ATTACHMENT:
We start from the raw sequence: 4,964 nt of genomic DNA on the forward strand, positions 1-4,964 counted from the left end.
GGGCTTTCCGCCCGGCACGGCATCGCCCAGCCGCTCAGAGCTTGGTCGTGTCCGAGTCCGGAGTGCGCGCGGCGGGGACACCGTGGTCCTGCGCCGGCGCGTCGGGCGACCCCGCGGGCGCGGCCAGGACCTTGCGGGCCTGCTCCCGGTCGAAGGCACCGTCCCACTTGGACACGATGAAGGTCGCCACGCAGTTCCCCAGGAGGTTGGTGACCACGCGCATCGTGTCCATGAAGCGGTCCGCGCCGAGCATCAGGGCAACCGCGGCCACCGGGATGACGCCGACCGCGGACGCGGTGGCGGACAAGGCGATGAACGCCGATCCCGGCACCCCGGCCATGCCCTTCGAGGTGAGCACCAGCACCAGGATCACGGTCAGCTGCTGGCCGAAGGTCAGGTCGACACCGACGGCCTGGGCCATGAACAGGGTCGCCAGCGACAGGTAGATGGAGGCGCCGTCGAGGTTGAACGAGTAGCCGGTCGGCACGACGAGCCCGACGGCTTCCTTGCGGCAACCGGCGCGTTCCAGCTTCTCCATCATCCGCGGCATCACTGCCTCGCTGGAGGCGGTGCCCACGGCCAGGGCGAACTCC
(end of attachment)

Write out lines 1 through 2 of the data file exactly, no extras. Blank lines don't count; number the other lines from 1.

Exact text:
We start from the raw sequence: 4,964 nt of genomic DNA on the forward strand, positions 1-4,964 counted from the left end.
GGGCTTTCCGCCCGGCACGGCATCGCCCAGCCGCTCAGAGCTTGGTCGTGTCCGAGTCCGGAGTGCGCGCGGCGGGGACACCGTGGTCCTGCGCCGGCGCGTCGGGCGACCCCGCGGGCGCGGCCAGGACCTTGCGGGCCTGCTCCCGGTCGAAGGCACCGTCCCACTTGGACACGATGAAGGTCGCCACGCAGTTCCCCAGGAGGTTGGTGACCACGCGCATCGTGTCCATGAAGCGGTCCGCGCCGAGCATCAGGGCAACCGCGGCCACCGGGATGACGCCGACCGCGGACGCGGTGGCGGACAAGGCGATGAACGCCGATCCCGGCACCCCGGCCATGCCCTTCGAGGTGAGCACCAGCACCAGGATCACGGTCAGCTGCTGGCCGAAGGTCAGGTCGACACCGACGGCCTGGGCCATGAACAGGGTCGCCAGCGACAGGTAGATGGAGGCGCCGTCGAGGTTGAACGAGTAGCCGGTCGGCACGACGAGCCCGACGGCTTCCTTGCGGCAACCGGCGCGTTCCAGCTTCTCCATCATCCGCGGCATCACTGCCTCGCTGGAGGCGGTGCCCACGGCCAGGGCGAACTCC